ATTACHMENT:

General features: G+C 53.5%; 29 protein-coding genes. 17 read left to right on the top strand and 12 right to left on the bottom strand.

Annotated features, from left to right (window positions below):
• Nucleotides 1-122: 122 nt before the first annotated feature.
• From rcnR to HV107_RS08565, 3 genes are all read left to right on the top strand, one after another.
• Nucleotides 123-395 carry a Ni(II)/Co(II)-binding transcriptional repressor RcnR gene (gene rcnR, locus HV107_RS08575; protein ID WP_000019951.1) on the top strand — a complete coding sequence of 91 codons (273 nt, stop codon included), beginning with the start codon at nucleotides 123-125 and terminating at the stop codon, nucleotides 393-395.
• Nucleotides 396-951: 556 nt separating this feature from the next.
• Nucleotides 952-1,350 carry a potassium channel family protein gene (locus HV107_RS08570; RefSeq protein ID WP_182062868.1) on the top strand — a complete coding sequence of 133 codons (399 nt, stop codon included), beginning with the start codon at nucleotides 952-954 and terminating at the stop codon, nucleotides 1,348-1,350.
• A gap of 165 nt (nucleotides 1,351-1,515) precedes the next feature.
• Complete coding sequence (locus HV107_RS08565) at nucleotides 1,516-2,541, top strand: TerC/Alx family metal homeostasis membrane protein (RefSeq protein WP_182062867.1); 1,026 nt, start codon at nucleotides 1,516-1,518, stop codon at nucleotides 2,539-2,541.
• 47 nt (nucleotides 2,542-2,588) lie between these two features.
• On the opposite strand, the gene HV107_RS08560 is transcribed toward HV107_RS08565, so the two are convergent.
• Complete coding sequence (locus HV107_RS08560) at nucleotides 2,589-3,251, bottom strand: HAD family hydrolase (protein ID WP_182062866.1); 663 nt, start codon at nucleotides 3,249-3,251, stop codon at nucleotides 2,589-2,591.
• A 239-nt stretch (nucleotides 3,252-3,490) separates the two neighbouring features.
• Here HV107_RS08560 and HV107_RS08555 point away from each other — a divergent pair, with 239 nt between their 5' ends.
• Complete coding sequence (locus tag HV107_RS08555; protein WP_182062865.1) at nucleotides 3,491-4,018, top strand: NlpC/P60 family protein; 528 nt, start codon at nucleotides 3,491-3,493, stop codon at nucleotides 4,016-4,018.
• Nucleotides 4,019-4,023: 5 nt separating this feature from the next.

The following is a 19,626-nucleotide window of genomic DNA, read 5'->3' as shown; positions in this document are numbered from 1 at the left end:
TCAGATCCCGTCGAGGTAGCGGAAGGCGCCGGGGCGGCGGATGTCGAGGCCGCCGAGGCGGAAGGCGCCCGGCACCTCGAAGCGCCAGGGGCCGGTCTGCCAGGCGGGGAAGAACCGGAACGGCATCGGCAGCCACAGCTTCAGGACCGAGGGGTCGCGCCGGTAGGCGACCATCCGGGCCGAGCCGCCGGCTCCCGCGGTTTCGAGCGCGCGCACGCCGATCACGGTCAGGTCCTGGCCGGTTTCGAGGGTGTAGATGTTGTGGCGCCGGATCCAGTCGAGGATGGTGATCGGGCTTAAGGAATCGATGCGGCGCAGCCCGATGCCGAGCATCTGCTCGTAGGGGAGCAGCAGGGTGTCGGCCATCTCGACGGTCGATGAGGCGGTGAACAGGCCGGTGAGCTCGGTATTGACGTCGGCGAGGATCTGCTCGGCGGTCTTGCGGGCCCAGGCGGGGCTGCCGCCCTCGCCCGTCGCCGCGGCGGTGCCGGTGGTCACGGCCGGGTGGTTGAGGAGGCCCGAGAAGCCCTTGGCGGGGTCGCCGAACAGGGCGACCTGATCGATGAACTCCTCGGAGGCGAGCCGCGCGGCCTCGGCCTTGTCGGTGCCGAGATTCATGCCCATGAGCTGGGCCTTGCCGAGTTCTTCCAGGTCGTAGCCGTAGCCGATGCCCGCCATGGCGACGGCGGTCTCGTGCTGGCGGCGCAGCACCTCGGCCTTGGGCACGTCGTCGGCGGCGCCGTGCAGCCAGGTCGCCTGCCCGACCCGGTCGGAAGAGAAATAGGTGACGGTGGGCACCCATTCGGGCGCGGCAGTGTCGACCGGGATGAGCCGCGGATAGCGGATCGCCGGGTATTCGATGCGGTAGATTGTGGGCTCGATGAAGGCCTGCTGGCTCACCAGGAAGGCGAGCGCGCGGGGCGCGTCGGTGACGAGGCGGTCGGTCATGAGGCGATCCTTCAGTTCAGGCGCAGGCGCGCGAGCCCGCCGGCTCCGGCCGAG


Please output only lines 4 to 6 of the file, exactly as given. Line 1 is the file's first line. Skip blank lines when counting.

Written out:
• From rcnR to HV107_RS08565, 3 genes are all read left to right on the top strand, one after another.
• Nucleotides 123-395 carry a Ni(II)/Co(II)-binding transcriptional repressor RcnR gene (gene rcnR, locus HV107_RS08575; protein ID WP_000019951.1) on the top strand — a complete coding sequence of 91 codons (273 nt, stop codon included), beginning with the start codon at nucleotides 123-125 and terminating at the stop codon, nucleotides 393-395.
• Nucleotides 396-951: 556 nt separating this feature from the next.